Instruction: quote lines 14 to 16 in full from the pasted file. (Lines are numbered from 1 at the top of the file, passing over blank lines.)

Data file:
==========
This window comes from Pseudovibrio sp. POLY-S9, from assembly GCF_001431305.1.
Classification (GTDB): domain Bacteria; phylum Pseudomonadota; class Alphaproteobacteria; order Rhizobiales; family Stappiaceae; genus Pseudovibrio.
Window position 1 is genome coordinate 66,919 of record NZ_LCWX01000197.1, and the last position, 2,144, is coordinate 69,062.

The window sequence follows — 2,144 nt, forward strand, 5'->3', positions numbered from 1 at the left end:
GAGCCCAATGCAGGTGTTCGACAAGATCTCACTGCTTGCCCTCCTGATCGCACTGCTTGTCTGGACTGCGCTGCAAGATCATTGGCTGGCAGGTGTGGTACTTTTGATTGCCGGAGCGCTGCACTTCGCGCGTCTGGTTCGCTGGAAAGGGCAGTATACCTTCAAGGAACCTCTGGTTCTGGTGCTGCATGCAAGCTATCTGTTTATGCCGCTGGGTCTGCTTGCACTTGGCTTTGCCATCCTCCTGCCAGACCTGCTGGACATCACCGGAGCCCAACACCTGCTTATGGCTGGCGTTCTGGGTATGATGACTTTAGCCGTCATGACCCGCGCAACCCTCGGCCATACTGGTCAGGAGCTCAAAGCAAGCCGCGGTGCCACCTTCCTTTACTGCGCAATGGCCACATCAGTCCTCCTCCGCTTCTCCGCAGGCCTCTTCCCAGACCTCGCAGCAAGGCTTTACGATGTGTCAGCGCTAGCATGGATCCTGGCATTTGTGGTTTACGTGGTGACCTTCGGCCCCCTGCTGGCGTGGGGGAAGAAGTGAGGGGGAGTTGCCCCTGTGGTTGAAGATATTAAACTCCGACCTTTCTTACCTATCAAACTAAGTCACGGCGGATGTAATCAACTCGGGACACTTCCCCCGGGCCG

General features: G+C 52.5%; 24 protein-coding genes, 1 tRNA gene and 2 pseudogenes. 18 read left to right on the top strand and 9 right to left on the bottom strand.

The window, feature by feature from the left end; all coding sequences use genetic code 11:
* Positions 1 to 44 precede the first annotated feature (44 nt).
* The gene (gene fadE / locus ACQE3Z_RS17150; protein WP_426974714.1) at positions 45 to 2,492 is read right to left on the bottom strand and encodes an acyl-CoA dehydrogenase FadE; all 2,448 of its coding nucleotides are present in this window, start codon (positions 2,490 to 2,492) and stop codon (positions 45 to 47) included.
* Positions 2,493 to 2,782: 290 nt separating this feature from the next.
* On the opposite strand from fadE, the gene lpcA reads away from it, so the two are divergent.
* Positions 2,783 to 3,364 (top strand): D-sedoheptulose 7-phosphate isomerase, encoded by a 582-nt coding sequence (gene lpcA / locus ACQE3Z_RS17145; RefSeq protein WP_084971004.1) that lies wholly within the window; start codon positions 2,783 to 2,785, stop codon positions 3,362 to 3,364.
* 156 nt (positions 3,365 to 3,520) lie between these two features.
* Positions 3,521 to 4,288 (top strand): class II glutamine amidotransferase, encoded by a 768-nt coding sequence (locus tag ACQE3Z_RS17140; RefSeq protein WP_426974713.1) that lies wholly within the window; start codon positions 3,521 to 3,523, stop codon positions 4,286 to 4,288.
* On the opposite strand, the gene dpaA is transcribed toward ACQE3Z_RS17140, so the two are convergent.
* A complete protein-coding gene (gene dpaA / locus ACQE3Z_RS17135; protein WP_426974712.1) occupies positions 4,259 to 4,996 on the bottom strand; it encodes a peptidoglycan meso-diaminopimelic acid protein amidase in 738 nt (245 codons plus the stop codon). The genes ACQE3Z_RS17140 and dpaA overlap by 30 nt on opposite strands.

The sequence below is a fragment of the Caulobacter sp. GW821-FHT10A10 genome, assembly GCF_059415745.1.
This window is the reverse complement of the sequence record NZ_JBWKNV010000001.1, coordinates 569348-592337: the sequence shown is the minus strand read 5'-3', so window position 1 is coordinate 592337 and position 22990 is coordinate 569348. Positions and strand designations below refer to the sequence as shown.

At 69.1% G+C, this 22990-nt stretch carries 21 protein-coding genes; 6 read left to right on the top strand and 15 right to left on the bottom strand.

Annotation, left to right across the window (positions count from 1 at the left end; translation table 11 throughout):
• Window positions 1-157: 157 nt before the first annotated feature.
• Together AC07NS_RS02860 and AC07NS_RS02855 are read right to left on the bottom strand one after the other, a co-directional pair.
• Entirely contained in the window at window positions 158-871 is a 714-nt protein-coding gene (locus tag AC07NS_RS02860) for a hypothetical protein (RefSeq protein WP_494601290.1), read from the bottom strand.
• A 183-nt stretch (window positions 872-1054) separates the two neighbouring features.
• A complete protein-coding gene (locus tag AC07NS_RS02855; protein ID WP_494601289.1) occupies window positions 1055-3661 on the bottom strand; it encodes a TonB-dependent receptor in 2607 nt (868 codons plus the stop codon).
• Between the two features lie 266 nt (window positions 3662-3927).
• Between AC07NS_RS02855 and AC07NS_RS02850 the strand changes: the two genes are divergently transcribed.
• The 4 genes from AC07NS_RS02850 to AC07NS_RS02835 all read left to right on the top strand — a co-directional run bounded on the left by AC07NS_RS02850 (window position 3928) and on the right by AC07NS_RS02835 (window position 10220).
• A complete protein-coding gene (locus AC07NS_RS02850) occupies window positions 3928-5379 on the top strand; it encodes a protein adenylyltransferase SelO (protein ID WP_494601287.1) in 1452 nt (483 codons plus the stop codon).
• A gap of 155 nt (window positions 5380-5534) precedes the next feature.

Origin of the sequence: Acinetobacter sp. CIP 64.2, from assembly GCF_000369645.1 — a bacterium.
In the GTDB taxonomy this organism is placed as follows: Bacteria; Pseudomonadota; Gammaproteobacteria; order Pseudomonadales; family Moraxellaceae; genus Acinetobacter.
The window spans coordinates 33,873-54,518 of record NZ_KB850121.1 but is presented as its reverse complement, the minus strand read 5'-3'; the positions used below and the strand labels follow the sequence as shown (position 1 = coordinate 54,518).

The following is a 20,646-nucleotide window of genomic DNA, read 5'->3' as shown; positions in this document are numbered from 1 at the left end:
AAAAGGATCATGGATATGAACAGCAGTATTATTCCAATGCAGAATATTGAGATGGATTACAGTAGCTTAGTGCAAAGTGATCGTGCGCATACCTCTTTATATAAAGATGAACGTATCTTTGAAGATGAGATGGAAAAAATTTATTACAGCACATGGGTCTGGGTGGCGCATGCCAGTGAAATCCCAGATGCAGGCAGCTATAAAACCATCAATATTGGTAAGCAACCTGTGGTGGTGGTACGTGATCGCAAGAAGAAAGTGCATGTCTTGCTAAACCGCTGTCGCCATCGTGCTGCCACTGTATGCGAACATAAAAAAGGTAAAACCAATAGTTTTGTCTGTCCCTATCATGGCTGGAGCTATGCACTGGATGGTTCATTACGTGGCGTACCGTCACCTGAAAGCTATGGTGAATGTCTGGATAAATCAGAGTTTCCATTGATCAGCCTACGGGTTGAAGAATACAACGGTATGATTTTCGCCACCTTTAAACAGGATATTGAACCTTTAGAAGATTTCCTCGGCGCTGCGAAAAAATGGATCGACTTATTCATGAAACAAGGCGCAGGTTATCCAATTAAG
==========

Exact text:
* Positions 3,521 to 4,288 (top strand): class II glutamine amidotransferase, encoded by a 768-nt coding sequence (locus tag ACQE3Z_RS17140; RefSeq protein WP_426974713.1) that lies wholly within the window; start codon positions 3,521 to 3,523, stop codon positions 4,286 to 4,288.
* On the opposite strand, the gene dpaA is transcribed toward ACQE3Z_RS17140, so the two are convergent.
* A complete protein-coding gene (gene dpaA / locus ACQE3Z_RS17135; protein WP_426974712.1) occupies positions 4,259 to 4,996 on the bottom strand; it encodes a peptidoglycan meso-diaminopimelic acid protein amidase in 738 nt (245 codons plus the stop codon). The genes ACQE3Z_RS17140 and dpaA overlap by 30 nt on opposite strands.